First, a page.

Box 1.2 Output (IGVA) shares of the 12 industries in the market sector, 2014-15

    • Financial and insurance services: 10.3 per cent
    • Construction: 9.8 per cent
    • Mining: 8.0 per cent
    • Manufacturing: 7.6 per cent
    • Transport, postal and warehousing: 5.6 per cent
    • Retail trade: 5.3 per cent
    • Wholesale trade: 4.8 per cent
    • Information, media and telecommunications: 3.1 per cent
    • Accommodation and food services: 3.0 per cent
    • Electricity, gas, water and waste services: 2.9 per cent
    • Agriculture, forestry and fishing: 2.8 per cent
    • Arts and recreation services: 1.0 per cent.
    Source: ABS (Australian System of National Accounts, 2014-15, Cat. no. 5204.0, October 2015).

In 2014-15 market sector MFP recorded highest growth in recent years

Australia's market sector MFP is estimated to have grown by 0.8 per cent in 2014-15.3 Since 2011-12, annual MFP in the market sector has recorded uninterrupted increases and 2014-15 was the fourth consecutive year of positive growth. This growth was the highest in recent years and comparable with the long term average between 1973-74 and 2014-15 of 0.8 per cent (table 1.1).4 This was a result of higher growth in output (by 2.8 per cent) than growth in total inputs (by 2.0 per cent). On the input side, capital input (increasing by 3.2 per cent) was the larger source of input growth compared with the growth of labour (0.9 per cent).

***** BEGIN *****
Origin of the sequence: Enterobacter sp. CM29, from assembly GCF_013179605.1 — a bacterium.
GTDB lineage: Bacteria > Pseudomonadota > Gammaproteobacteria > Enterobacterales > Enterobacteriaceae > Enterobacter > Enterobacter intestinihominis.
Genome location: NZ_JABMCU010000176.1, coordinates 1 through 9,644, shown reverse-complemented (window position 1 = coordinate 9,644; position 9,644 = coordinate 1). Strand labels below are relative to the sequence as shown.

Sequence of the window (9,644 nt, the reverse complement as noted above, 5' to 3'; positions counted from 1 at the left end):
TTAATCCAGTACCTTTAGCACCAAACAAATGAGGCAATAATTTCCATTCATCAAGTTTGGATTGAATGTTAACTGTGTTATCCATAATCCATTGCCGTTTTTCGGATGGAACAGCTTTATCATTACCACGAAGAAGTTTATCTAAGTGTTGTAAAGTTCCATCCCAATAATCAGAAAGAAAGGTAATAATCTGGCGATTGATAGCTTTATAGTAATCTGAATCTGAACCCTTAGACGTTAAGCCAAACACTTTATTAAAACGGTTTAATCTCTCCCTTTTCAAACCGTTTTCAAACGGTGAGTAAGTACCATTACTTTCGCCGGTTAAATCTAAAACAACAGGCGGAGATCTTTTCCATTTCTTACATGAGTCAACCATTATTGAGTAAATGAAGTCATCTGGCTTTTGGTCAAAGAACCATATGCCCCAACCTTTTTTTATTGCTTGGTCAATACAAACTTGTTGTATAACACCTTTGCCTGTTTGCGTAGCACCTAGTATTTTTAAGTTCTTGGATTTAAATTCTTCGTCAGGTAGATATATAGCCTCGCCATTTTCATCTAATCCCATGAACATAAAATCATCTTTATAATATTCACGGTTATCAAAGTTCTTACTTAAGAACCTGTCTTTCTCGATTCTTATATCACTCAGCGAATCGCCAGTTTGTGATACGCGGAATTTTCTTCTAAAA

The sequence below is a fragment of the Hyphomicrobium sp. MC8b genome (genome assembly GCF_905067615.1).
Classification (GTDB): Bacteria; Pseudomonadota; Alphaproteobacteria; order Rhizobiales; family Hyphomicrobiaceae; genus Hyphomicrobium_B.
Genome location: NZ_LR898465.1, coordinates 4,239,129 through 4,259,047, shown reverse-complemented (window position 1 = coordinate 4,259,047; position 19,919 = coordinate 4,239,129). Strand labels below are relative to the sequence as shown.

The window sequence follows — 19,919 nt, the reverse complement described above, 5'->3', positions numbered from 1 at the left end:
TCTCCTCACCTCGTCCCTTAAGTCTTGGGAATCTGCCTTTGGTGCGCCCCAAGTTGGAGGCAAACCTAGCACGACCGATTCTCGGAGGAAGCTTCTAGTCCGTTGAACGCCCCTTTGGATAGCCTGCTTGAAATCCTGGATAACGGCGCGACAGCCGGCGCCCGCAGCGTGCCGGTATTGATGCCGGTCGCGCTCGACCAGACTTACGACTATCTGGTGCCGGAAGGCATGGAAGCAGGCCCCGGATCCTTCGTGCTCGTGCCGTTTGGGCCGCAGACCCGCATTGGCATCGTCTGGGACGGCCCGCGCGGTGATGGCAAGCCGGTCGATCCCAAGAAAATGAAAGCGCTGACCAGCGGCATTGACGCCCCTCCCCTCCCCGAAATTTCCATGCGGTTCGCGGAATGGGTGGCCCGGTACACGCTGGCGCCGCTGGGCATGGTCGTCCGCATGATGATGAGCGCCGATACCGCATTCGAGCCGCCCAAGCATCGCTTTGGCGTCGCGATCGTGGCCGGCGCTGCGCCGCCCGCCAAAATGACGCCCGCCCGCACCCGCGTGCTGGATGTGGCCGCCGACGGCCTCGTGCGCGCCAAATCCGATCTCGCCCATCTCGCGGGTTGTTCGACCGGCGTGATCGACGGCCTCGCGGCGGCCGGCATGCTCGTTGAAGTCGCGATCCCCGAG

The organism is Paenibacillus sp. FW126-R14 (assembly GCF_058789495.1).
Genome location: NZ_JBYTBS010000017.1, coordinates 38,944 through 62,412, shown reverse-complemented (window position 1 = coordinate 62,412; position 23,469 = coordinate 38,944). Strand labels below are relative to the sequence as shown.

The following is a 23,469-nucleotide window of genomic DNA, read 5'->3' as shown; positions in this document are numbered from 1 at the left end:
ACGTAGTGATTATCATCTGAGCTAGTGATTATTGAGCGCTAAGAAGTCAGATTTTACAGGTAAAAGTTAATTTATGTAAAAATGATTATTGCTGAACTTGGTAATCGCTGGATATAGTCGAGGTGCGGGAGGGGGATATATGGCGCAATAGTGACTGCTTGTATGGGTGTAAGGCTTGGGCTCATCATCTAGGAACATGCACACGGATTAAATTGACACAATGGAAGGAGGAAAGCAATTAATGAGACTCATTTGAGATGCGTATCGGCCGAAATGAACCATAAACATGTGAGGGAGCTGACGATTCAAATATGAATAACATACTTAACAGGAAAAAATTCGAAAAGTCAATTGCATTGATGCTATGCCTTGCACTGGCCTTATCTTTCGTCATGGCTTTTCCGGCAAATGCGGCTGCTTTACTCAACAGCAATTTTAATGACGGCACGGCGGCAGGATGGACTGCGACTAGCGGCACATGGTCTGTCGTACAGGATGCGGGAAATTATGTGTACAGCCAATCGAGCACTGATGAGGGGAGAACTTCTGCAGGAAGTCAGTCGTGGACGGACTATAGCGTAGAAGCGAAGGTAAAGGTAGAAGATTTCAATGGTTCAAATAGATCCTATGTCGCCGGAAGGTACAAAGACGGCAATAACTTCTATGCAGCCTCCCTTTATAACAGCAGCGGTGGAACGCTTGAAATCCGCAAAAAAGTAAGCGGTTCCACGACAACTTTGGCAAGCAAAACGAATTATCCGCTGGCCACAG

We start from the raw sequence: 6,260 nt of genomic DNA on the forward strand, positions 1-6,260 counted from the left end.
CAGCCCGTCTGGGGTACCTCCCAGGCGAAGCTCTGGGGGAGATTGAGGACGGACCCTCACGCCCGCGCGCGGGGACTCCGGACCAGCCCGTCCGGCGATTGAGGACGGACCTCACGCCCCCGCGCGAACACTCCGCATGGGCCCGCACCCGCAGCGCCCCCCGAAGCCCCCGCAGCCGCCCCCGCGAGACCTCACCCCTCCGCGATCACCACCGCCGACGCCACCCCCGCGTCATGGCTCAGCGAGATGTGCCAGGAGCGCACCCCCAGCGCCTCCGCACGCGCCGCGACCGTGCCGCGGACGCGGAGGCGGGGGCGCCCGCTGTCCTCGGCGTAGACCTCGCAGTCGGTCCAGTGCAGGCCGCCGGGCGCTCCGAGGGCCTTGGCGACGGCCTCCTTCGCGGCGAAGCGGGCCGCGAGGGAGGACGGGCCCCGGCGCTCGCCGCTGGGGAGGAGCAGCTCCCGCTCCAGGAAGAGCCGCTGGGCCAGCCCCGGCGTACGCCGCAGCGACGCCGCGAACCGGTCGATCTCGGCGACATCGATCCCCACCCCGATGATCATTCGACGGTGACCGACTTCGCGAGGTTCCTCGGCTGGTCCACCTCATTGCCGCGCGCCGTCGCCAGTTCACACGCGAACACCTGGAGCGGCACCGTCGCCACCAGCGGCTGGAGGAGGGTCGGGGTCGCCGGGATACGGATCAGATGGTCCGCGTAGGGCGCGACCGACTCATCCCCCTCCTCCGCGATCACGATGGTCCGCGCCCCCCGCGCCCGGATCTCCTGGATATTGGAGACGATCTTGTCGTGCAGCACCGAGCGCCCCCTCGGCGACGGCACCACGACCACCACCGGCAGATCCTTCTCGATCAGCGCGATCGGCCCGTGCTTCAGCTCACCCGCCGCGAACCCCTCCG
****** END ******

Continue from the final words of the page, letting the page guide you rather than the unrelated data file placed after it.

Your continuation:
Average annual MFP growth in the market sector remained flat in both the current (incomplete) productivity cycle from 2007-08 to 2014-15 and the last complete cycle from 2003-04 to 2007-08. However, long-term MFP growth from 1973-74 remained positive (table 1.1). In the current cycle:

  • output increased by 2.5 per cent, while total inputs by 2.4 per cent5
  • the positive MFP growth in the last four years just offsets the decline in the early years, resulting in zero growth for the whole period.

Growth of LP results from a growth in MFP and from capital-deepening, an increase in the level of capital relative to labour. This contribution of capital growth is typically positive and larger than MFP (table 1.1).

In 2014-15, LP growth was 1.9 per cent, down from 2.6 per cent in the previous year, the slowest since 2011-12. The reduced rate of LP growth was due to a significant decrease in the measured contribution of capital — capital deepening declined from 2.0 per cent in 2013-14 to 1.1 per cent in the last year. This was below its longer-term average between 1973-74 and 2013-14 (1.6 per cent).

Since 2011-12, LP growth has been less reliant on the growth of capital investment and more on the growth of MFP. This has been the pattern observed in the past four years.

Table 1.1 Summary productivity statistics, 12-industry market sectora,b
Per cent
Long term growth rate
1973-74 to 2014-15
Last complete cycle
2003-04 to 2007-08
Period since the last cycle
2007-08 to 2014-15
Latest years
2012-13 2013-14 2014-15
Output (GVA) 3.0 4.0 2.5 2.5 2.5 2.8
Total inputs 2.2 4.0 2.4 2.2 2.0 2.0
Labour input 0.7 2.4 0.1 -1.1 -0.1 0.9
Capital input 4.4 6.0 4.9 5.8 4.2 3.2
MFP 0.8 0.0 0.0 0.3 0.6 0.8
Capital deepeningc 1.6 1.7 2.3 3.3 2.0 1.1
Labour productivity 2.3 1.6 2.3 3.6 2.6 1.9
Capital labour ratio 3.7 3.6 4.8 6.9 4.3 2.3